Say what you will about the benefits of writing over an oral culture, but an unfortunate side effect of recent leaps in technology is that our memories aren’t what they used to be. Luckily, there are ways you can compensate for that atrophied part of your brain that immediately ditches the name of a person you’ve just met in favour of retaining the name of every single Pokemon ever invented.
Reminder notes add an extra dimension to your memory
Starting low-tech, you should get in the habit of writing things down. Start with a master to-do list, then spin off messages to yourself as niggling reminders. Make sure you put these messages somewhere you’ll see them when you need them, whether that’s an annoying loose bit of paper in your pocket, a Post-it on the inside of your wallet or multiple copies of the same note sticky-taped to your bathroom mirror, computer monitor and packet of Tim Tams you’re not allowed to crack until you finish that assignment. If you want to get slightly more advanced about it, set alarms and reminders in your mobile to badger you periodically. (Another helpful motivator is having a family member or housemate who’ll eat all the Tim Tams if you don’t get there first.)
Install back-up options wherever you can
Again, this doesn’t have to be anything fancy. Keeping a spare key in a separate place to the one you’ll invariably lose is a good example. Ask multiple people to remind you about that upcoming deadline, as well as setting up a meeting request with yourself seven days before it. Making other people responsible for remembering certain things on your behalf is called transactive memory, and ideally it’s a two-way street. Maybe people come to you if they need to know the wi-fi password, and you go to them when you need to know who to ask about deadline extensions.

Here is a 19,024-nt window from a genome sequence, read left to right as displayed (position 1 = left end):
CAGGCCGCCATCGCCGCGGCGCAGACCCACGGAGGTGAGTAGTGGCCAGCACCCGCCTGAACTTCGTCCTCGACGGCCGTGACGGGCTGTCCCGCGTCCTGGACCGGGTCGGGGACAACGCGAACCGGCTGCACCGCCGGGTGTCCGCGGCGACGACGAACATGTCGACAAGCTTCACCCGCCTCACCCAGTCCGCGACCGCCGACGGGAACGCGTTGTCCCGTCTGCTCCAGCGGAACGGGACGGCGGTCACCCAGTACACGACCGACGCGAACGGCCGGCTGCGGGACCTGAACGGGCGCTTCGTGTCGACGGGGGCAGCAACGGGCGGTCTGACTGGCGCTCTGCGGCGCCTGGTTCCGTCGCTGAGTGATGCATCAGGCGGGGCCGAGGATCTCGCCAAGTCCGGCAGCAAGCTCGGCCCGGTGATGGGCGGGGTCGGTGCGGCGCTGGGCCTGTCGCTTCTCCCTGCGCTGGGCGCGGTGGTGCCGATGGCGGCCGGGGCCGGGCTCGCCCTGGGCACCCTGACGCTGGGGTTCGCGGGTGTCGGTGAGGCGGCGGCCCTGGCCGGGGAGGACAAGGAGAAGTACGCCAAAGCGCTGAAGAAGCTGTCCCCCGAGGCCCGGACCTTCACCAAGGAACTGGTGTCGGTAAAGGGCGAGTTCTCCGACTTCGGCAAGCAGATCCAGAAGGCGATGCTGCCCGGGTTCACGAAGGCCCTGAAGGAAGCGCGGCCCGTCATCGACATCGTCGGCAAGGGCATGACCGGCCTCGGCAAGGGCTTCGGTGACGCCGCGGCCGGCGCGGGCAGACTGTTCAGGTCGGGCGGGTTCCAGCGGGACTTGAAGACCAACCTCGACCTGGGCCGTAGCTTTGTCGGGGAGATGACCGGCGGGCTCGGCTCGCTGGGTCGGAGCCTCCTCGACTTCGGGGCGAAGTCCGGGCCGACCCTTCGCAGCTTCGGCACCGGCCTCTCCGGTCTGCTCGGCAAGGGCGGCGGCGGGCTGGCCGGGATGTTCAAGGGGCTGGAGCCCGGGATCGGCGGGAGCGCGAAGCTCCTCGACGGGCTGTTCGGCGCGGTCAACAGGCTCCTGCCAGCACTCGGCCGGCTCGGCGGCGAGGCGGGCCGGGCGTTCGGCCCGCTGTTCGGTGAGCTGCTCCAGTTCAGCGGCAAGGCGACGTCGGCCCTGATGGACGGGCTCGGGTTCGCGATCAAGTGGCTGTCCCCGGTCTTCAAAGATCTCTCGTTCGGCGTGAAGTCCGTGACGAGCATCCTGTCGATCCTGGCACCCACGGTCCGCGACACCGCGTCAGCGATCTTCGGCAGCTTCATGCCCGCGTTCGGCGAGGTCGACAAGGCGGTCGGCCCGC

Forget what you don’t need
Seriously, that’s what we invented Google and spellcheckers for. Don’t worry about learning specific dates or celebrity star signs – it’s all online. You might not be much good at trivia nights, but you’ll clear out some bandwidth in your skull for stuff you need to know today. While the cloud worries about facts and figures, you can focus your mindtanks on crafting and reliving real memories. If you go down this path, it’s a good idea to have an internet-connected device with you at all times, in case you desperately need some piece of factual information as opposed to how the air smelled of spring the first day you began this project.
Install patterns in your life
Put a bowl near the front door that you chuck your keys and wallet in as soon as you get home, so you always know where they are. Keep a master to-do list in the same place on your computer – somewhere your eye naturally drifts throughout the day. Have a specific ritual of phrases and handshake ready for every time you meet someone, so you can go through those motions automatically and pay close attention to their name. (Part of the pattern should be repeating their name and thinking about which Pokemon they remind you of.)